Michael Snell (right) of Salisbury

Michael Snell (right) of Salisbury

Dinosaur fish caught in Chilliwack waters

A prehistoric, 12-foot long great white sturgeon, weighing approximately 1,100 pounds was caught this week on the Fraser River.

A couple from England came to Chilliwack to fish on the Fraser River and are leaving with the catch of a lifetime.

On July 16, 65-year-old Michael Snell, of Salisbury, England, snagged a 12-foot, four-inch great white sturgeon that weighed approximately 1,100 pounds and is estimated to be over 100 years old in Chilliwack waters while on a guided tour with Great River Fishing Adventures.

The catch was an hour-and-a-half battle that felt “like we were hooked up to a freight train,” down six miles of river with Snell manning the rod and his wife Margaret holding onto his belt for anchorage.

“It is the most excitement I’ve ever had with a fish,” said Snell. “When we picked her head up out of the water, it was almost three-feet wide. I never knew a fish could be that large.”

With a 53-inch girth below the pectoral fins, and a length that spanned the boat, the catch is being boasted as one of the largest sturgeons ever caught in North America.

While Dean Werk, owner of Great River Fishing Adventures and the Snells’ guide, has seen sturgeons in excess of 20-feet long, he’s never before come face to face with one the size of last week’s.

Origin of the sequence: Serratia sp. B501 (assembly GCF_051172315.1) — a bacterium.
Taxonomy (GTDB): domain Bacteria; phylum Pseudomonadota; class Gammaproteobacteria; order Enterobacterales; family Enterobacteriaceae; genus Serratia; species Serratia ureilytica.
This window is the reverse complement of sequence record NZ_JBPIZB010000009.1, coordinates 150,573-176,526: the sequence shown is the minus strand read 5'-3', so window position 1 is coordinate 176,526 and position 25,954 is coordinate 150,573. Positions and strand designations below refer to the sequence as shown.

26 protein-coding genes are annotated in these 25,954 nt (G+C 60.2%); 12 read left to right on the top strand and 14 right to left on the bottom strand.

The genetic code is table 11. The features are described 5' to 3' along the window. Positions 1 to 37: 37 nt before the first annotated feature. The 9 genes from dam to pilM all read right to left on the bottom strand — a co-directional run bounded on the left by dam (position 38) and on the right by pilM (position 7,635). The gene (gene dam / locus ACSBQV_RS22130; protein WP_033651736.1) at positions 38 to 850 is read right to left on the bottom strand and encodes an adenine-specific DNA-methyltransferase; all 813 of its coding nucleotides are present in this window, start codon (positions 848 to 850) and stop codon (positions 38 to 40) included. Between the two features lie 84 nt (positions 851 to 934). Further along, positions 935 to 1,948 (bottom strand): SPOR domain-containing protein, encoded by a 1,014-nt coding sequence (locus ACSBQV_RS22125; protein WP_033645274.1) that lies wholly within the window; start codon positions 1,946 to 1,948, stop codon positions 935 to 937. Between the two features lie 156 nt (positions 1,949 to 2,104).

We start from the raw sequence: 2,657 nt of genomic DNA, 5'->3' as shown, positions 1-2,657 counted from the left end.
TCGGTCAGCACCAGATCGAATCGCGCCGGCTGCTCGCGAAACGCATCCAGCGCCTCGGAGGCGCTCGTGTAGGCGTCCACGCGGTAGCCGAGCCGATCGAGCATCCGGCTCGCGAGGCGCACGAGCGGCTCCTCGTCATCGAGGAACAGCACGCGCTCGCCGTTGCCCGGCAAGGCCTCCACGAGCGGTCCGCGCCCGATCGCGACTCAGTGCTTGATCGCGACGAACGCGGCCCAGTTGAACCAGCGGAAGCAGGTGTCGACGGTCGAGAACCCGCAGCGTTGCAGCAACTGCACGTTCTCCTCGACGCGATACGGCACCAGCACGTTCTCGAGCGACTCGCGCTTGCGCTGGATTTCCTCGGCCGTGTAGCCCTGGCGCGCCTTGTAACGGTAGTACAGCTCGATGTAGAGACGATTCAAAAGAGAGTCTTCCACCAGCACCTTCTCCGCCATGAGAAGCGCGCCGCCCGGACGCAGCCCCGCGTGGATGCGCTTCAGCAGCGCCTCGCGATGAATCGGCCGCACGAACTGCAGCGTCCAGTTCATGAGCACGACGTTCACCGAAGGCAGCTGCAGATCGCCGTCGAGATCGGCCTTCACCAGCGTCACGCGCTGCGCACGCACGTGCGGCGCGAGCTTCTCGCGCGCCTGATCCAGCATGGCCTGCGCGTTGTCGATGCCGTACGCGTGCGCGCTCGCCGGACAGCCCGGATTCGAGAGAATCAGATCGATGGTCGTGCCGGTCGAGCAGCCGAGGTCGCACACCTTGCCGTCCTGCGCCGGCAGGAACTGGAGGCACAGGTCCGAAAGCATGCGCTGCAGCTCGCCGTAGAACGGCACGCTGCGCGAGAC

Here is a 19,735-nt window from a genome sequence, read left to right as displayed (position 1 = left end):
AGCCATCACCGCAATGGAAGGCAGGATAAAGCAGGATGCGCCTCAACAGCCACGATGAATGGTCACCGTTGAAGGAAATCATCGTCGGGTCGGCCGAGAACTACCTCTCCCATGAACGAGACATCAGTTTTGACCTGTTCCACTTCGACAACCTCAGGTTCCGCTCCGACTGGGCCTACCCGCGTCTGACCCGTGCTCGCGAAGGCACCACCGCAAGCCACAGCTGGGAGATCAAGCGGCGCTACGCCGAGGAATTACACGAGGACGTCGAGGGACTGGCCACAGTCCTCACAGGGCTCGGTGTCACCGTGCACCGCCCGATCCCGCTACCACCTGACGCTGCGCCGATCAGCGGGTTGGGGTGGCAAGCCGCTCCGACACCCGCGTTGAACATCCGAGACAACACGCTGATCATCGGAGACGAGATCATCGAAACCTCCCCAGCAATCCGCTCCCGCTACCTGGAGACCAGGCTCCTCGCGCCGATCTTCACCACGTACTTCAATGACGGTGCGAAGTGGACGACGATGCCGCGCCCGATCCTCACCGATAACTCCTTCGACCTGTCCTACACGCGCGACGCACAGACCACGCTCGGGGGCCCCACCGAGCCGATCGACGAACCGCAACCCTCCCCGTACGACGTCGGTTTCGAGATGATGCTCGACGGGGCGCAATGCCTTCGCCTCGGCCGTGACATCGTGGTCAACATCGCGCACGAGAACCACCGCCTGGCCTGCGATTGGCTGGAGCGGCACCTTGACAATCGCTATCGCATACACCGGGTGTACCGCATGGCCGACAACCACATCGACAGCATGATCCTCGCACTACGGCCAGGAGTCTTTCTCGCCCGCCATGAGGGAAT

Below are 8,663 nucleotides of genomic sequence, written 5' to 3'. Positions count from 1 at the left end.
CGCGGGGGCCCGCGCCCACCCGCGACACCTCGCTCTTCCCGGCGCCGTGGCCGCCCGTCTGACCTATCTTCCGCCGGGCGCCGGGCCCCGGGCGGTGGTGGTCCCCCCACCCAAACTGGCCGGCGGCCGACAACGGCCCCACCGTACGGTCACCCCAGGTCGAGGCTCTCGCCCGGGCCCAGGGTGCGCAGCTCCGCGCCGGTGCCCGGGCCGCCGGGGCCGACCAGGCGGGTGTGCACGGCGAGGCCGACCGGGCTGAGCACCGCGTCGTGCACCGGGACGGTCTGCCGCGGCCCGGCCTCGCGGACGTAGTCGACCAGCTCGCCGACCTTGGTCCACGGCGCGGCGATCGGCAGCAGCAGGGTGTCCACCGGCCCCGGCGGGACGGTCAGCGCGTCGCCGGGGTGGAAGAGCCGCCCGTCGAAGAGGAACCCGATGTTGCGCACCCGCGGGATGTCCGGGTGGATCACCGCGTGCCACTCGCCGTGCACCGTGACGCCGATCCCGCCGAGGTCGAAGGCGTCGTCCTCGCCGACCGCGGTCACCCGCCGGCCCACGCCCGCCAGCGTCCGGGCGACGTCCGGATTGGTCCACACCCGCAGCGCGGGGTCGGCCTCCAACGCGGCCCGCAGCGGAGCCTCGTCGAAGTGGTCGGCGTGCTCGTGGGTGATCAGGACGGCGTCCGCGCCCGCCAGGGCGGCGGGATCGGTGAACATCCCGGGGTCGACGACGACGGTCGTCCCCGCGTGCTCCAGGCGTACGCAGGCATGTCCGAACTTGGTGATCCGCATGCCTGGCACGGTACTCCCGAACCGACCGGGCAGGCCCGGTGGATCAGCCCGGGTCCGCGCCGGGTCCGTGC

“We knew it was big, we thought maybe eight feet, but until we actually got the fish to shore, we didn’t realize what we had,” said Werk. “The head was almost three-feet wide – we couldn’t get our arms around it.

“To catch and land a fish this big is pretty remarkable.”

Sport anglers have a less than two per cent success rate of hooking and guiding large sturgeons to shore.

Also remarkable is the fact that this sturgeon has gone unnoticed for more than 100 years.

Werk, who partners with the Fraser River Sturgeon Conservation Society in tagging and collecting data on all sturgeons that are caught and released by his clients, discovered this sturgeon was not tagged.

That means, it swam through two world wars, the 1948 floods, the first manned moon landing, the discovery of penicillin, the invention of the Internet, and “it may never have seen a human life until now,” said Werk.

“What an amazing opportunity to touch a prehistoric creature.”

After inserting a tag under the sturgeon’s skin to help collect conservation data for the future, the great fish was released.

And the Snells who caught a five-foot sturgeon the last time they were in Chilliwack three years ago, are going home Saturday with a story for the ages.

“These people came all the way from Salisbury, England and they just had their very own Olympics right here in Chilliwack,” said Werk.

“This was a fish of a lifetime.”



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